Inflationary Sentiments and Monetary Policy Communcation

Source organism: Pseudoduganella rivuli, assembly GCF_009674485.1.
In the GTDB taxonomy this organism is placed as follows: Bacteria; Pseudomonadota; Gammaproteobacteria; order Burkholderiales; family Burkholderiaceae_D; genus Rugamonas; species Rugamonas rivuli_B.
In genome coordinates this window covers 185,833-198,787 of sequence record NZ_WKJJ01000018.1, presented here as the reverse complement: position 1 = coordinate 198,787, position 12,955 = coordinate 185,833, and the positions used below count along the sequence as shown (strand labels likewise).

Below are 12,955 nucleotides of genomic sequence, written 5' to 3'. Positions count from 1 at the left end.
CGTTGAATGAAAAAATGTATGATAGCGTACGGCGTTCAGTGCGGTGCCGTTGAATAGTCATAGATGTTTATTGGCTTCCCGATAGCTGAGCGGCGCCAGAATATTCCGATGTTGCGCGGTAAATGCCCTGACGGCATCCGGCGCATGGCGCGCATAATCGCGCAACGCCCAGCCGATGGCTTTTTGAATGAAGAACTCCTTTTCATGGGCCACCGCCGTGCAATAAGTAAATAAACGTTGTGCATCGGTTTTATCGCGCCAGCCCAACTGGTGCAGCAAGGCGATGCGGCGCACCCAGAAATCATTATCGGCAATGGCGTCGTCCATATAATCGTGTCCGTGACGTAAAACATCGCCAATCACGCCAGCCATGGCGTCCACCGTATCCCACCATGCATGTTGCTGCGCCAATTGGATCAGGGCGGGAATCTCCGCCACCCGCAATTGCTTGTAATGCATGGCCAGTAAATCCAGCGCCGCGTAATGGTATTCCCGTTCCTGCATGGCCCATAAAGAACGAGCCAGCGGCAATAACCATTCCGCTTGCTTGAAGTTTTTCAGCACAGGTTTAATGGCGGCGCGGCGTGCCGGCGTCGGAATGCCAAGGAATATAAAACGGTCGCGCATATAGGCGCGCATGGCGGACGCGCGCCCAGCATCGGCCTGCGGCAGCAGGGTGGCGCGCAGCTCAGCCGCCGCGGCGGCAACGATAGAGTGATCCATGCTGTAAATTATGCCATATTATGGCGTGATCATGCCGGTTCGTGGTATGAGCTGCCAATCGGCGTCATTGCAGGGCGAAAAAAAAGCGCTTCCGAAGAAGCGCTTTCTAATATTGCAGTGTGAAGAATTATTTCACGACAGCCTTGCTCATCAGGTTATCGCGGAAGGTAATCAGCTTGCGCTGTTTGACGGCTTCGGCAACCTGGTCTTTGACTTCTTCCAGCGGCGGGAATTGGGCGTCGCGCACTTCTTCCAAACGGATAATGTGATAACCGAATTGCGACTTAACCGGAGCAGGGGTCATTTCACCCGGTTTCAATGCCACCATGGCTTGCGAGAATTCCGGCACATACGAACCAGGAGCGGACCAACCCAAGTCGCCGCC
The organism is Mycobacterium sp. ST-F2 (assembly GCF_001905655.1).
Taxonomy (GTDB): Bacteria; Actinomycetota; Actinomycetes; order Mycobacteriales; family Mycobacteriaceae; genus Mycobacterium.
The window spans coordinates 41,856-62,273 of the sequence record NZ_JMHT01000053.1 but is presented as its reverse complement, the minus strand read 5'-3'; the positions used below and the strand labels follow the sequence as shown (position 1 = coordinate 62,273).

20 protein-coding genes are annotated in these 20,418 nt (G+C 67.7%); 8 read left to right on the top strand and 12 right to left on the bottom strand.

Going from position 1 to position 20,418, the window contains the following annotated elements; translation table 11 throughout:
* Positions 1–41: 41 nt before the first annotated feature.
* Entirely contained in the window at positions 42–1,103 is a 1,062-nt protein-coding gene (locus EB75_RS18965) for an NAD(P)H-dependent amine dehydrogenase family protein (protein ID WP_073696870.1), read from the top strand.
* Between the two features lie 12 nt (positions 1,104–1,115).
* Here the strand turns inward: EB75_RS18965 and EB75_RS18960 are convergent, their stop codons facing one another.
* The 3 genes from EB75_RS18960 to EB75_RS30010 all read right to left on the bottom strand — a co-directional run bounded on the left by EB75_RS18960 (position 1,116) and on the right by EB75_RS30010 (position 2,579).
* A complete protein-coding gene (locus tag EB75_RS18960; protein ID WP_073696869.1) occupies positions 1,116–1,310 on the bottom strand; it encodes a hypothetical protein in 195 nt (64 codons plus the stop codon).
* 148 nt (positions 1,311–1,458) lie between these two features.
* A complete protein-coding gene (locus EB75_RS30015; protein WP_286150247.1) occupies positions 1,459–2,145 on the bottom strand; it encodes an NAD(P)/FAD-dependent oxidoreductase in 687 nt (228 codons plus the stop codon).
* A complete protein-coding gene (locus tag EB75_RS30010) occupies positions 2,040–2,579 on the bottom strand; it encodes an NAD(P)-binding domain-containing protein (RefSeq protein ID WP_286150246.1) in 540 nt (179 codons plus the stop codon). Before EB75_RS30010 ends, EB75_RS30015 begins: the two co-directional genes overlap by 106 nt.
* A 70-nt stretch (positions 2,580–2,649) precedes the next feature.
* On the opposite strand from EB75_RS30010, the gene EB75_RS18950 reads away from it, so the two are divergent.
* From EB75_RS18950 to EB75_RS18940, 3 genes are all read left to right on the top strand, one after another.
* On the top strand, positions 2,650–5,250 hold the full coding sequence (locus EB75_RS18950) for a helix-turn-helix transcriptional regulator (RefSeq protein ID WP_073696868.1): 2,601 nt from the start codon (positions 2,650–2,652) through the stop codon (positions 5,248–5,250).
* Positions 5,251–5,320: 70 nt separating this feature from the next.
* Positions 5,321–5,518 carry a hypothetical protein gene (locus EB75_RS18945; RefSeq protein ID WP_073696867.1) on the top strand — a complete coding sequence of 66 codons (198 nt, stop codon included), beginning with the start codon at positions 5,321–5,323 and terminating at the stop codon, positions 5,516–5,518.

We develop a DSGE model in which the conduct of monetary policy influences agents' inflationary sentiments, defined as waves of pessimism about how aggressively the central bank will react to inflation in the future. Monetary policy alternates periods of active inflation stabilization (i.e., active regime) and periods during which the emphasis is mainly on output stabilization (i.e., passive regime). Deviations from the active regime can be long or short lasting. When observing passive monetary policy, agents do not know the nature of the deviation and have to learn which type of passive regime is in place. As the central bank deviates from the active monetary policy for a longer and longer period, inflationary sentiments progressively spread among agents, who get increasingly convinced that the central bank might have switched to the long-lasting passive regime. Mounting inflationary sentiments have the effect to make the inflation-output gap trade-off worse and to depress private sector's welfare. When the model is calibrated to U.S. data, we find that inflationary sentiments sluggishly rise as the Federal Reserve deviates from active monetary policy. Such a dynamic for sentiments implies that (i) inflation drifts up for several years in response to a cost-push shock and (ii) the Federal Reserve has a large leeway in accommodating this type of shocks. Increasing the transparency of the Federal Reserve is found to improve welfare by anchoring inflationary sentiments. Gains from transparency are even more sizeable in periods when the persistence of shocks is high and for countries whose central bank has failed establishing a strong commitment to keeping inflation under control.
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